The NFL owners Jesse Jackson accused of colluding against Michael Vick are members of the same group that made Vick the No. 1 pick of the 2001 draft and handed the poor-passing quarterback more than $100 million in contracts.

In a New York Times column written by one of my favorite human beings and columnists (William Rhoden), Jackson compared Vick to Jackie Robinson and insinuated that Vick’s exclusion from training camp was a crime against the American way of life.

Democracy does not guarantee success,” Jackson told Rhoden in a phone interview. “Democracy guarantees an opportunity. It’s not fair to de facto try to lock (Vick) out of his right to compete. If he can’t make the team, don’t let him play. If he can, let him work.”

Most places on the globe, $100 million is one hell of an opportunity. Vick blew that one by intimately involving himself in an illegal dogfighting ring. He spent two years in the joint for that mistake.

I am an on-the-record, enthusiastic supporter of his re-entry into society and professional football. The possible six-game suspension/conditional reinstatement imposed by commissioner Roger Goodell struck me as excessive, unnecessary and counterproductive.

But Vick is not a martyr or a victim. And any comparison to Jackie Robinson simply strains credibility and introduces a racial component to the Vick debate that will prove to be unhealthy for the QB.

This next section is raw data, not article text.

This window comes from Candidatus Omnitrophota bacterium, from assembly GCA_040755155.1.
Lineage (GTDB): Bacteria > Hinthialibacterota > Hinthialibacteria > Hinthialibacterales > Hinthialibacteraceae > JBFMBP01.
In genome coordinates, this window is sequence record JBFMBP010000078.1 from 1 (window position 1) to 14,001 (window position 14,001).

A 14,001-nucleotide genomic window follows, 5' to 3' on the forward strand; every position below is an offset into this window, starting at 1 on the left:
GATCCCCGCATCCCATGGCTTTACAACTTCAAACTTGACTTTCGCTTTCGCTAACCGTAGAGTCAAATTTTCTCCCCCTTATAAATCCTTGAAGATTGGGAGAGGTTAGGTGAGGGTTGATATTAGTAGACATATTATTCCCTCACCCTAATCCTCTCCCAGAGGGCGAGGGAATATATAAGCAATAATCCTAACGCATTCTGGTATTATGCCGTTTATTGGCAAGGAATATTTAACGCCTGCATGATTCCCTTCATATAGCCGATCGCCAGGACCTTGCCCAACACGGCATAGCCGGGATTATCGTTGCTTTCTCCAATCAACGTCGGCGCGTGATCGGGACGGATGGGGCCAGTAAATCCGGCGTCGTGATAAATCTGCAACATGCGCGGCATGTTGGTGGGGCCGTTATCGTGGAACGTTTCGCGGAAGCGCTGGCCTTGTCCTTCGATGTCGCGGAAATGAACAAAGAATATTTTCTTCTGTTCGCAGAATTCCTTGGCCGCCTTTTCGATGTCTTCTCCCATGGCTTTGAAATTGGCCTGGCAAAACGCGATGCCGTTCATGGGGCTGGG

There are logical, sound reasons for NFL teams to exercise restraint before offering Vick a roster spot. And I’m not even talking about the fact he may not be eligible to suit up for a game until Halloween.

He plays quarterback, the most difficult, highest-profile and influential position in all of sports. Last I checked, nothing about Leavenworth Penitentiary prepares a person to play quarterback in the National Football League.

Seriously, did he touch a football the 23 months he was incarcerated? If he did, I don’t believe Rae Carruth was available to run routes.

Before entering prison, Vick was a mediocre passer, the primary skill for an NFL quarterback. There isn’t one reason to believe he’s a more accurate thrower now.

More problematic, Vick’s incarceration cemented his persona as the Tupac Shakur of football. Vick is an iconic figure in the hip-hop world. He’s Vick Doggy Dogg. There’s already a video circulating the Internet showing Vick kicking it with gangsta rapper Young Jeezy [see below]. Vick, sporting a white do-rag, proclaims on camera that Jeezy has always been his “N-word.”

It’s not a crime to hang with rappers (I’m guilty) or use racial epithets (I’m guilty). But Vick seems painfully unaware of his situation and the responsibilities that go along with being a professional quarterback. A QB has to be a leader.

And while professional and college sports teams give Snoop D-Oh-Double-G sideline passes and invitations to practice, no coach in his right mind wants to install a wannabe Snoop as the leader of his team.

When an NFL franchise signs Vick, he instantly becomes the most popular and charismatic player in the locker room. Whether he’s first, second or third on the depth chart or solely the Wildcat QB, Vick will have incredible influence over a locker room filled with 30 to 40 young African-American players.

How will he use that influence? Where will he lead? To the strip club? To the kennel? To Young Jeezy’s house for a “Thug Motivation” party?

There’s no collusion against Michael Vick. Teams are doing proper due diligence. Executives and coaches want to find out what impact 23 months in the pokey had on Vick’s personality. Did it harden his commitment to foolishness? Or did it open his mind to a new, more mature outlook on life?

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